requirement under the order regarding planted acreage. Because the 
industry has continued to decline, the Committee believes there is no 
need to incur any costs or gather any additional data.

Initial Regulatory Flexibility Analysis

    Pursuant to requirements set forth in the Regulatory Flexibility 
Act (RFA), the Agricultural Marketing Service (AMS) has considered the 
economic impact of this action on small entities. Accordingly, AMS has 
prepared this initial regulatory flexibility analysis.
    The purpose of the RFA is to fit regulatory actions to the scale of 
business subject to such actions in order that small businesses will 
not be unduly or disproportionately burdened. Marketing orders issued 
pursuant to the Act, and the rules issued thereunder, are unique in 
that they are brought about through group action of essentially small 
entities acting on their own

[[Page 57997]]

behalf. Thus, both statutes have small entity orientation and 
compatibility.
    During the 2004-05 marketing year, there were approximately seven 
handlers of South Texas melons subject to regulation under the 
marketing order and approximately 13 melon growers in the regulated 
area. Small agricultural service firms are defined by the Small 
Business Administration (SBA) (13 CFR 121.201) as those having annual 
receipts of less than $6,000,000, and small agricultural growers are 
defined as those having annual receipts of less than $750,000.
    Most of the handlers are vertically integrated corporations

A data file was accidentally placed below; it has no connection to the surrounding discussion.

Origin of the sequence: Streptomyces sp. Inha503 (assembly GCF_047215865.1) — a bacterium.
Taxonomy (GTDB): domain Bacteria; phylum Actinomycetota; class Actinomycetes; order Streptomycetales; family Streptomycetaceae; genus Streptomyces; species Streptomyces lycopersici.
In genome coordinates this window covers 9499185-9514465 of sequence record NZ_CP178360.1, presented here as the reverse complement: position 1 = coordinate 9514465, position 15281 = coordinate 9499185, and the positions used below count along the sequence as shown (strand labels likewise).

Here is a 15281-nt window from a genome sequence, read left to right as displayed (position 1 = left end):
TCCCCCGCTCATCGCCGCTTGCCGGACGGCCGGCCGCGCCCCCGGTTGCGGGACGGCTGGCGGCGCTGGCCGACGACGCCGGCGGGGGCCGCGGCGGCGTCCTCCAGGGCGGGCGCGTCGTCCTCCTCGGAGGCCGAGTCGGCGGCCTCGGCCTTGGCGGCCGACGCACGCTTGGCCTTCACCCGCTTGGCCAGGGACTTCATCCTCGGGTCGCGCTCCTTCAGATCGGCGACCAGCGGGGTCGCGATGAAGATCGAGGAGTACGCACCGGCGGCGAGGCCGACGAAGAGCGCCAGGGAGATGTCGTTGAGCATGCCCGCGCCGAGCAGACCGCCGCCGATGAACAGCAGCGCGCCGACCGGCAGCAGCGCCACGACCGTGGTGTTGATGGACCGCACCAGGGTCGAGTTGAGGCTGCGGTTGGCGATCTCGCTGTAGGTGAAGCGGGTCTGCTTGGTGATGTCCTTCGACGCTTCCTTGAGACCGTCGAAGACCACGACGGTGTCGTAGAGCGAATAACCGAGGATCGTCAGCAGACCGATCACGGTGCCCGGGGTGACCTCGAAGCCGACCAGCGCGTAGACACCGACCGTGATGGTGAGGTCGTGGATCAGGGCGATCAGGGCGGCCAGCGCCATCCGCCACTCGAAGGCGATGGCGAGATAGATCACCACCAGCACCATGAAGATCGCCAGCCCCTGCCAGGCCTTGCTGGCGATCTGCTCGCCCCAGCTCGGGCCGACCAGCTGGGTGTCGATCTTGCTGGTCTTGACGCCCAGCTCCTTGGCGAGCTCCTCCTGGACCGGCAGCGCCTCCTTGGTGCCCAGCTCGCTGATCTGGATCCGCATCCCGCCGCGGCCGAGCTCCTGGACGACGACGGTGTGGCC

involved in growing, shipping, and marketing melons. For the 2003-04 
marketing year, the industry's 16 handlers shipped melons produced on 
4,780 acres with the average and median volume handled being 89,012 and 
10,655 containers, respectively. In terms of production value, total 
revenue for the 16 handlers was estimated to be $12,175,919, with the 
average and median revenues being $760,996 and $91,094, respectively. 
Complete comparable data is not available for the 2004-05 marketing 
year, but based on a reduction of acreage from 4,780 acres in 2003-04 
to 1,364 acres in 2004-05, and the reduced number of growers and 
handlers, it follows that the volume handled and the value of 
production likely declined as well.
    The South Texas melon industry is characterized by growers and 
handlers whose farming operations generally involve more than one 
commodity, and whose income from farming operations is not exclusively 
dependent on the production of melons. Alternative crops provide an 
opportunity to utilize many of the same facilities and equipment not in 
use when the melon production season is complete. For this reason, 
typical melon growers and handlers either double-crop melons during 
other times of the year or produce alternative crops, like onions.
    Based on the SBA's definition of small entities, it is estimated 
that all of the seven handlers regulated by the order would be 
considered small entities if only their spring melon revenues are 
considered. However, revenues from other productive enterprises might 
push a number of these handlers above the $6,000,000 annual receipt 
threshold. Of the 13 growers within the production area, few have 
sufficient acreage to generate sales in excess of $750,000; therefore, 
the majority of growers may be classified as small entities.
    At its September 16, 2004, meeting, the Committee unanimously